“We believe this zero-cost contract is a smart move for the city, potentially saving millions of dollars,” said spokesman Matt Mittenthal, defending the deal that aims to expand School of One to 50 schools.” 

The no-cost contract voted on in January 2012 that was to “commence on or about March 1, 2012” and was to last for three years, which means that it would only lapse in March 2015. To add insult to injury, the new contract was just granted retroactively from August 2014 --six months before the old cost-free cntract was supposed to lapse.
So what does the company say in its defense about the fact that it is now charging a per student license fee instead of allowing the city to use it for free in perpetuity? In the Daily news, a New Classroom spokesperson claimed that “the fees in the new contract cover services other than the free software license Rose promised back to the city in 2012.” But the PEP documents say otherwise: 

The DOE also claimed in the Daily News article that “no city taxpayer money was used in paying for the services” though the document says the opposite; that while the initial funding came from a federal grant, “Now that the program is fully implemented in participating schools, the DOE is responsible for the cost of supporting these schools.” 

So essentially, the company is charging the city nearly $200 per student for a program developed by Rose while a city employee, instead of for free as promised, six months before the previous contract lapsed --exactly what conflict of interest rules were designed to prevent. 

To make things worse, this is a no-bid contract.  In 2012, the DOE claimed to have bid out the contract to New Classrooms competitively, although it was apparent that the contract was designed only for Joel Rose, as at that point the DOE wasn’t willing to pay any fees:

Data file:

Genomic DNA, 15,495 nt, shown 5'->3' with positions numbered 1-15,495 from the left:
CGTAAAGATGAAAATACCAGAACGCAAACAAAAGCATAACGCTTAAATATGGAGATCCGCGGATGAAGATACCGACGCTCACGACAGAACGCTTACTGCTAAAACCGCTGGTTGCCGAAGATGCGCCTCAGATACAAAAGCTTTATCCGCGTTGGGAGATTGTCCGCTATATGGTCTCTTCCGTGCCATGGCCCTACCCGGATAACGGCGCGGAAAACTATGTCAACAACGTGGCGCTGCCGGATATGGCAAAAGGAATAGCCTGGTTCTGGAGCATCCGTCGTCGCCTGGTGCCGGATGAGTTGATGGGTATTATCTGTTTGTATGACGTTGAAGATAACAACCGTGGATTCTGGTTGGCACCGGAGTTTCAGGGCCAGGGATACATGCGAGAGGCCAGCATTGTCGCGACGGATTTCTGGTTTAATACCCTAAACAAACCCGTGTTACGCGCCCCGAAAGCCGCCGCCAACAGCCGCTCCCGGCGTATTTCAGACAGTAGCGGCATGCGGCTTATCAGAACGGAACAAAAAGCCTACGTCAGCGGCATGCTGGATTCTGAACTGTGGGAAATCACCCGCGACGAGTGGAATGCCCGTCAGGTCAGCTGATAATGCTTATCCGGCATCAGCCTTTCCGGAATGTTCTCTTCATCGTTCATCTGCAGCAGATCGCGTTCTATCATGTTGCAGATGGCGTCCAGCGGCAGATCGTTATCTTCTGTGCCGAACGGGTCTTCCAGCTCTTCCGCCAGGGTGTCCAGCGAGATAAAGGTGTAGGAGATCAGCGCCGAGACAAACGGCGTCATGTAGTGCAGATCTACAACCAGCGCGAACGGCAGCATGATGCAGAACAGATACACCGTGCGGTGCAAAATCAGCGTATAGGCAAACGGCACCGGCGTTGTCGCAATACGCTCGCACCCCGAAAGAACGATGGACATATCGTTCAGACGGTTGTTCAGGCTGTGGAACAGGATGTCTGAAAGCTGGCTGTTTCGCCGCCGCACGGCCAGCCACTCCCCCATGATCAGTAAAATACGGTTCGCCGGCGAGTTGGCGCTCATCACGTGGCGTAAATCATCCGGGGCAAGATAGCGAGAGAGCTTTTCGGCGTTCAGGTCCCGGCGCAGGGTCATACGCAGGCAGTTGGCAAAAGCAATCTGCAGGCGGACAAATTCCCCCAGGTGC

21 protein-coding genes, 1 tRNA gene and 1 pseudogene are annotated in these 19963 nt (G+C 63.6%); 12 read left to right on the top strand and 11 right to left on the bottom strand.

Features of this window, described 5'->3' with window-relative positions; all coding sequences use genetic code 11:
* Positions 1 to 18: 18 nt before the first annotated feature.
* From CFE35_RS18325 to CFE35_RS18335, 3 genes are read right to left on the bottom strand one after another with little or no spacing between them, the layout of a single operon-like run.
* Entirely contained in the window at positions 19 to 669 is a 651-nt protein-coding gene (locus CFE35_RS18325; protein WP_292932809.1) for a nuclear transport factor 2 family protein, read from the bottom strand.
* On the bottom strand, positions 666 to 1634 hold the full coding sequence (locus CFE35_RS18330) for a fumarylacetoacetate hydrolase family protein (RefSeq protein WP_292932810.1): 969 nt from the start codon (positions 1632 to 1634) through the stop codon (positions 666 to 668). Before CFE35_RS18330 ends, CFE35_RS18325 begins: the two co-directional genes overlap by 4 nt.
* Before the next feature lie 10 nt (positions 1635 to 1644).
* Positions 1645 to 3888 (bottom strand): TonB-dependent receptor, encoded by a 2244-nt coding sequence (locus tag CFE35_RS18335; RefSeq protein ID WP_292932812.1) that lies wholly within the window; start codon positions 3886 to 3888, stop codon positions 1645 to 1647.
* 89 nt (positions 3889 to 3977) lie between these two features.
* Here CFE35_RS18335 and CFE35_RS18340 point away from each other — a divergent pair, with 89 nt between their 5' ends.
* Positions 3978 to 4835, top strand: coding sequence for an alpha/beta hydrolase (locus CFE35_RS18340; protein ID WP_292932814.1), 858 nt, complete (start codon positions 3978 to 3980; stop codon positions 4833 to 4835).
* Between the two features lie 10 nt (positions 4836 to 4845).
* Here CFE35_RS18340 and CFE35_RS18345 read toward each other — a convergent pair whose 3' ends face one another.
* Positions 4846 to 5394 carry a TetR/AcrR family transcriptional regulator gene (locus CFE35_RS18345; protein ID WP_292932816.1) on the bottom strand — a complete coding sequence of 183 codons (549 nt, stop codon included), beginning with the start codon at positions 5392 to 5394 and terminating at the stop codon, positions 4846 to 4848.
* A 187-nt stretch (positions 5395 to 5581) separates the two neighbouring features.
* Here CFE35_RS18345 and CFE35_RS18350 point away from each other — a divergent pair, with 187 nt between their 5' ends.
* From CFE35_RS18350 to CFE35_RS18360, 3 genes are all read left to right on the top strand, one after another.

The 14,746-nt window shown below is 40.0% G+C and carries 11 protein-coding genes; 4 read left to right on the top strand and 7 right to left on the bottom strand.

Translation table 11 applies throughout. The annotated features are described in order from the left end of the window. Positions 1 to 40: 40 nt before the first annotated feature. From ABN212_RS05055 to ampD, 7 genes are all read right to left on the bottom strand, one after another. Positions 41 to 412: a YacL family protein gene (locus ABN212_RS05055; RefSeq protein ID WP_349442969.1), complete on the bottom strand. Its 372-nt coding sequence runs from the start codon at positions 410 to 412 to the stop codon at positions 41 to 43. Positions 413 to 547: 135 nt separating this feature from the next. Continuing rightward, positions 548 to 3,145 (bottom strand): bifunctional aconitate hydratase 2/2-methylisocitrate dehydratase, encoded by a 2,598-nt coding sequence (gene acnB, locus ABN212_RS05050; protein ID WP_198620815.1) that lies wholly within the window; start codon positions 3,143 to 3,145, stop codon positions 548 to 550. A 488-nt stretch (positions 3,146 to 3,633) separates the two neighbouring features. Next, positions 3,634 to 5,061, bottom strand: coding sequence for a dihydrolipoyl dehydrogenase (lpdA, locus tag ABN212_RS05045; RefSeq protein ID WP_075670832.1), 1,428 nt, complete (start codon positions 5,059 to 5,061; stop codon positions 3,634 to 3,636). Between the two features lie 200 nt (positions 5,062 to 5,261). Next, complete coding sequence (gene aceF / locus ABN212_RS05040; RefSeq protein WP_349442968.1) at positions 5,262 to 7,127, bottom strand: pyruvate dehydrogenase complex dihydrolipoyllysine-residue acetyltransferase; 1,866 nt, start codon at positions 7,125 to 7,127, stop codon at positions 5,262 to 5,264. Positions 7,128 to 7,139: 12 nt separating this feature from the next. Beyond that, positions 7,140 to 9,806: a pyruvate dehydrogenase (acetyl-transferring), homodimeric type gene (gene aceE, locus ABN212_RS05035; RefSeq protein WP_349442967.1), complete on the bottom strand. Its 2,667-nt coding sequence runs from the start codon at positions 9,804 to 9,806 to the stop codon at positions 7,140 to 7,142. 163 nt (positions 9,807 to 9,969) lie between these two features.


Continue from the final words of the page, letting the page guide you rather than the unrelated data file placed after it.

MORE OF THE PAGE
Now, however, when the city is paying real money, the DOE hasn’t even pretended to bid it out, supposedly to prevent “a lengthy competitive bidding process” (even as the previous contract wasn't near completion):

Even so, if and when a new RFP is announced, it will likely be designed for Rose’s company to win --which despite huge hype, lacks convincing evidence of positive results.  The online data-mining program was originally designed to spread across 50 schools throughout the city, and yet it is only used in five schools at this time, compared to six schools last year Two of the three original schools dropped out because of poor results.   

When I visited one of the pilot programs at a school in lower Manhattan a few years back, I saw utter confusion, with up to 60 students in a room, switching places every 15 minutes, and many of them disengaged while answering multiple choice questions on their computers, clicking on answer A, B, C in turn until the machine told them they had  the right one.  

When the PEP was granted approval power over contracts in 2009 with the renewal of mayoral control, there was hope that some of this cronyism, corruption and waste that had been rampant would be stemmed.  The number of no-bid contracts had exploded  under Bloomberg, with no-bid contracts totaling $15 million in 2001 ballooning to $300 million by June 2008, with more than one fourth of those contracts going over the agreed upon cost.

Yet after the PEP was given the ability to vote on these contracts, every  contract but one was rubberstamped by the mayoral majority on the PEP, even when there was strong evidence of corruption --- as pointed out by independent-minded watchdogs, like Manhattan appointee Patrick Sullivan.   

The new PEP members appointed by Mayor de Blasio were supposed to be more independent; but the Panel has yet to reject any proposed contract, to my knowledge.  In some ways, the process now is LESS transparent than before, as the back-up contract documentation is not posted until the night before the PEP vote – instead of about about a week before, as happened previously.  Previously, PEP members complained that they were not allowed to see the full contracts; now no written description of what the contracts are meant for, or explanation if they have been competitively bid is available to the public until the night before the vote. It is truly disappointing to see waste and favoritism continue under a new administration which had promised otherwise.